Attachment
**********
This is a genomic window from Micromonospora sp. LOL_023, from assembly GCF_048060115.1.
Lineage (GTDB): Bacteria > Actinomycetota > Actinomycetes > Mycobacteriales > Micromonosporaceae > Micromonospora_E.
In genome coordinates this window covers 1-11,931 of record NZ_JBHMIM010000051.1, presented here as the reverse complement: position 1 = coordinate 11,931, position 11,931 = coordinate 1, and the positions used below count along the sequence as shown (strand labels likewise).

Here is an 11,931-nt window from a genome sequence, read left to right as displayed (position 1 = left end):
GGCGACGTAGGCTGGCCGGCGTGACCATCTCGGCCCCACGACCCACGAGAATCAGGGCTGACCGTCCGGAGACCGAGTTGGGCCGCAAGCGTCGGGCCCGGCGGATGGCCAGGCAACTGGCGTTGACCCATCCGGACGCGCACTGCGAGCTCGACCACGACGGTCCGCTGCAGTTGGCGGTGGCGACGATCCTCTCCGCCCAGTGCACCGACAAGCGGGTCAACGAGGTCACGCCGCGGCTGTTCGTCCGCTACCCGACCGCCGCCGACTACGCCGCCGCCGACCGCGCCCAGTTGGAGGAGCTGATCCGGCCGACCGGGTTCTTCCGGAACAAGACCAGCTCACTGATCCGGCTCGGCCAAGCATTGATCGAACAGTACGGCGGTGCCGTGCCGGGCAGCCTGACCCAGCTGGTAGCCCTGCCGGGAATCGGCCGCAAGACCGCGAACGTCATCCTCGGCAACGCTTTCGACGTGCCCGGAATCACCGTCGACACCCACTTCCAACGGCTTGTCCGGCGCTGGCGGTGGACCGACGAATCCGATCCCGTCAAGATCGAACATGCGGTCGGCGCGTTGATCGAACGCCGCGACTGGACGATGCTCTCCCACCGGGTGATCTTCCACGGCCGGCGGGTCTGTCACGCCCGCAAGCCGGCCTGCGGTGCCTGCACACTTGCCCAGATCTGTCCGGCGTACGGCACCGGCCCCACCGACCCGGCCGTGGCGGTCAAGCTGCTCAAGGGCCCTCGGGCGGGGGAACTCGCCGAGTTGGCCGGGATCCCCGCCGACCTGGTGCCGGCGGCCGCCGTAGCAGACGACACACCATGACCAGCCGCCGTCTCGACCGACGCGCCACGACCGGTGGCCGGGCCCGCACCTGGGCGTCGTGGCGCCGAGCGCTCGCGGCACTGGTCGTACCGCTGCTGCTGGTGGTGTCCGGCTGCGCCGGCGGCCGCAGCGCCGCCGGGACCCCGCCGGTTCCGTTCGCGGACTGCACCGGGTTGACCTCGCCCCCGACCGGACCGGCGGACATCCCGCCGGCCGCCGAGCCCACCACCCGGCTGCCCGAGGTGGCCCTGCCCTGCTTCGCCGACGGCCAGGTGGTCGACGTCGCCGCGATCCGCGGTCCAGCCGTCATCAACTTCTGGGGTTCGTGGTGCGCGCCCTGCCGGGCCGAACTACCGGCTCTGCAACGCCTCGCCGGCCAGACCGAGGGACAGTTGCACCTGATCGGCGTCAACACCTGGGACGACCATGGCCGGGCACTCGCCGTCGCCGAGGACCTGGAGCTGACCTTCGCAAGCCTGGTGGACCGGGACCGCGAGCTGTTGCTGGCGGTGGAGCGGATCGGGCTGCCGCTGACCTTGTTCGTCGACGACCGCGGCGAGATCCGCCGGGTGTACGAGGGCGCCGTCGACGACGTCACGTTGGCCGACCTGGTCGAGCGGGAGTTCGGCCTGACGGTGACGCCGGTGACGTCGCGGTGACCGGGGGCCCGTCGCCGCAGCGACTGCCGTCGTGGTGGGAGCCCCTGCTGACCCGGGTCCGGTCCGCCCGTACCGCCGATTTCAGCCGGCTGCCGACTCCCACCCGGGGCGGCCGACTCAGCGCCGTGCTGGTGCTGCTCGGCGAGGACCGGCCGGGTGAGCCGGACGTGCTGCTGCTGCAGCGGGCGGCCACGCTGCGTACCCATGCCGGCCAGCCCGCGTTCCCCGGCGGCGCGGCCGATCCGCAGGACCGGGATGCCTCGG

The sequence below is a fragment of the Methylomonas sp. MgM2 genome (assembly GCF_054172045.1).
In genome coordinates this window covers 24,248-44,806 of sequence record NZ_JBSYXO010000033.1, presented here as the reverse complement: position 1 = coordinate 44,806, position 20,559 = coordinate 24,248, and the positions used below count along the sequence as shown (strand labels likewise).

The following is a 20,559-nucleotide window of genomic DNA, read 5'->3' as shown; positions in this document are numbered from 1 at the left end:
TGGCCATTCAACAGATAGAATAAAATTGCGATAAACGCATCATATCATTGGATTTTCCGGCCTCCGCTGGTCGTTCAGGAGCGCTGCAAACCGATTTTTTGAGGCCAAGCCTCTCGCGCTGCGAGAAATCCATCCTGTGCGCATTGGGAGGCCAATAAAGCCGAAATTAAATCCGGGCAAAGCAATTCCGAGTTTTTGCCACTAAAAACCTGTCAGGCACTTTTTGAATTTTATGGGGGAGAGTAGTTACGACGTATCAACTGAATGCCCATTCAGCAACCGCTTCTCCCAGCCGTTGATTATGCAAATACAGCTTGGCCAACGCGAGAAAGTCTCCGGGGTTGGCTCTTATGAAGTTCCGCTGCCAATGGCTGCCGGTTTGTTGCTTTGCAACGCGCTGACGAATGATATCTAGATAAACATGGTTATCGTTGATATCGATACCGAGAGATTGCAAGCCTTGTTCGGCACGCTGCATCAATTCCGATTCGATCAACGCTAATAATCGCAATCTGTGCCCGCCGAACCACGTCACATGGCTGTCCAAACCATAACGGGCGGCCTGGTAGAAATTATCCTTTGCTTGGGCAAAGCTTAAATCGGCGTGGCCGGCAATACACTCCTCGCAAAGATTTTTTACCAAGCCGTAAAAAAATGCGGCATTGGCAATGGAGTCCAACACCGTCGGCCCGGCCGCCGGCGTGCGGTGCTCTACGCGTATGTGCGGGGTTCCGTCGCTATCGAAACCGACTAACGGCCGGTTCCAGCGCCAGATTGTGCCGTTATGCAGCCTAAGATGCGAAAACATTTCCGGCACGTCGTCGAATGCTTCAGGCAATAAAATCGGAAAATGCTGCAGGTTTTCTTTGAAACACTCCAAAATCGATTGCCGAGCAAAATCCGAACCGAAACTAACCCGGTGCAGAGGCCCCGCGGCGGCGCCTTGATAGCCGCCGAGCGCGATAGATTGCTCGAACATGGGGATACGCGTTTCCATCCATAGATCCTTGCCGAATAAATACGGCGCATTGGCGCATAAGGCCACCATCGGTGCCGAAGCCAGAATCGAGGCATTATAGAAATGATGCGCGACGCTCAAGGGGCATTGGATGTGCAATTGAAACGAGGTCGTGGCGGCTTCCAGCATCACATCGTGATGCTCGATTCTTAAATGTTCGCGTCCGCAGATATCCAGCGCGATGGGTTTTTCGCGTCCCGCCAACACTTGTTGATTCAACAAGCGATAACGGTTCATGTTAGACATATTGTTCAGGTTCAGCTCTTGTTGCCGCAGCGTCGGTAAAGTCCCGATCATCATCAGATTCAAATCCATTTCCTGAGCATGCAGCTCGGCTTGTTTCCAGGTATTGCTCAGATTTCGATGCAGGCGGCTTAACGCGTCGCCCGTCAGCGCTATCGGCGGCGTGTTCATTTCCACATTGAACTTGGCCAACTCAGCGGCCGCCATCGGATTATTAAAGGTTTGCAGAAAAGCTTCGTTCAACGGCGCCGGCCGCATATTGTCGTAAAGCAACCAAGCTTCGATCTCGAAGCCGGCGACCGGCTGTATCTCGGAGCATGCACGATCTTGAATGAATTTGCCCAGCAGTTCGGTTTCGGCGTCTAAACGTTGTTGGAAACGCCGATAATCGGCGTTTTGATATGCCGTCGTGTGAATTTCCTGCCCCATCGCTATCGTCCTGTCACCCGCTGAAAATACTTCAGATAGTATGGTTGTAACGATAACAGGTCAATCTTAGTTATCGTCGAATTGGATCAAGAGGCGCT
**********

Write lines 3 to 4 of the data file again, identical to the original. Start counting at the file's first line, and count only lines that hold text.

In genome coordinates this window covers 1-11,931 of record NZ_JBHMIM010000051.1, presented here as the reverse complement: position 1 = coordinate 11,931, position 11,931 = coordinate 1, and the positions used below count along the sequence as shown (strand labels likewise).

Here is an 11,931-nt window from a genome sequence, read left to right as displayed (position 1 = left end):